Like the sinuous lines of the polyphony, the masters, monsters, and mazes in our program are interwoven. The mazes hide monsters and their conquerors, both in the texts and in the form of arithmetic conundrums that must be solved by the performers. In preparing this program, we chose to study the music from the original notation in order to confront the puzzles in their original form. This required a longer learning process, filled with trial and error. When absolutely necessary we consulted modern transcriptions, a luxury not available to the clerks of the 14th century (though perhaps the composer or a close associate was available for consultation). We noticed several things immediately: First, "finding the downbeat" was not an issue because we did not need to be aware of our position "within a measure" as in modern scores. (No bar lines!) Secondly, working from parts instead of scores, we were compelled to rely solely on our ears to keep track of one another's part; and thirdly, we found that switching back and forth between meters (mensurations) was a natural function of the notation, made less complicated when we couldn't see one another's music. Because we didn't think about "lining up," we did it much more easily.

Fourteenth century poets used authorities from the literary past as touchstones for their writings about love, praise, and war. This practice was inherited from the troubadours’ use of a senhal, or literary pseudonym, that replaced a rival troubadour or other figure in a poem. Usually this pseudonym came from the ancient past. Sometimes these masters became a musical symbol: the inventor of the labyrinth was Dedalus, and En la maison Dedalus is inscribed within a circular labyrinth. An even more complex labyrinth is formed by the notation of Tout par compas. Within this circular maze, the musicians encounter the mathematical equivalent of dangerous foes to be conquered. By successfully negotiating these mathematical problems, the musicians can continue their way through the maze. The medieval musicians who learned these pieces from these beautiful manuscripts were metaphorical "maze-treaders." They traversed a labyrinth of sound, much as a pilgrim would follow the path of the Chartres cathedral labyrinth, making false turns, retracing their steps, and eventually making their way to the end. Their reward was the knowledge of a new piece of music, and the delight of its performance. Perhaps, as one scholar has noted, the notation was a code meant to keep novices away from the treasures of the courtly repertoire. A less negative comparison would be to a board game – the winter months were long and without wars to fight, and courts needed diverting games and activities to pass the time.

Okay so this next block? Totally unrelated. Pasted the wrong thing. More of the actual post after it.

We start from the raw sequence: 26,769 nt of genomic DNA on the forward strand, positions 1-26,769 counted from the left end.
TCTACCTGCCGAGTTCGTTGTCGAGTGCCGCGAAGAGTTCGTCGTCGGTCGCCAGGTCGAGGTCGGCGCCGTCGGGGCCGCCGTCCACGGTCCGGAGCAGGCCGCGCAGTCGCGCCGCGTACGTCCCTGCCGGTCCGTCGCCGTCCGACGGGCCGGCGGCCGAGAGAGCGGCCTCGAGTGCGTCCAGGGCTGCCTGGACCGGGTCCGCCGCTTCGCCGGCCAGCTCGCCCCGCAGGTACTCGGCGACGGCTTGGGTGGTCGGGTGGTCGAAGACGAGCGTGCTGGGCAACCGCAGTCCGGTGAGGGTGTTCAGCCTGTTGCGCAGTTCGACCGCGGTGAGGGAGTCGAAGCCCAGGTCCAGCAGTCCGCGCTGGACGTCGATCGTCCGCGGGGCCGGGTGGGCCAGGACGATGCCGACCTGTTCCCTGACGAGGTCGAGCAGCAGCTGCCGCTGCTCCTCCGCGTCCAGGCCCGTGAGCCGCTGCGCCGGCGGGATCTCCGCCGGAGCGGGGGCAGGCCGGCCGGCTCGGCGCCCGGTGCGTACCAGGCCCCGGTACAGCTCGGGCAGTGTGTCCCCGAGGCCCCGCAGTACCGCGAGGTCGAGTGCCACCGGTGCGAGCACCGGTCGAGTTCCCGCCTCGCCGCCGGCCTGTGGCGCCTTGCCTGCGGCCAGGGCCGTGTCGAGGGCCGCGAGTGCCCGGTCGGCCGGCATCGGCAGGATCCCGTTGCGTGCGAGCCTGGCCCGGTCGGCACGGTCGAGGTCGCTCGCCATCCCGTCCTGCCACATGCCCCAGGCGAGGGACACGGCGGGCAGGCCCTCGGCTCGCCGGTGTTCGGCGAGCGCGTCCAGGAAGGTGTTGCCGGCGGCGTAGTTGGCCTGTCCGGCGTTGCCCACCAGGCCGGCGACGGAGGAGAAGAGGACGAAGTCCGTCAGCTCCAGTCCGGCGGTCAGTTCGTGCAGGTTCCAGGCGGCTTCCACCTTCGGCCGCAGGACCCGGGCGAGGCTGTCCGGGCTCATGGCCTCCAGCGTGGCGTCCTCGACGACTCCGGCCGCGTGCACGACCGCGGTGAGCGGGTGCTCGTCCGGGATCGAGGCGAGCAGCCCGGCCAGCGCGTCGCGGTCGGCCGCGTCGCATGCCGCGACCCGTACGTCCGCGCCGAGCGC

In Se Dedalus, the famous inventor is listed beside Zephirus, Orpheus, and Jupiter, as symbols of power made impotent when confronted by love. So many masters and mistresses are quoted in Se Zephirus/Se Jupiter that the object of the poet's charms would be a downright villainess if she refused him her gaze. A different kind of master, Pythagoras, leads the list of those who represent the ancient art of music in Pictagoras. This ballade represents music in Pythagorean mathematical terms: one voice as a constant mean in relation to two constantly shifting partners. In this piece, the meaning of the text is hidden within the process of its composition and the means for recreating it. It is a musical attempt to represent Boethius’ concept of music as numerical sound.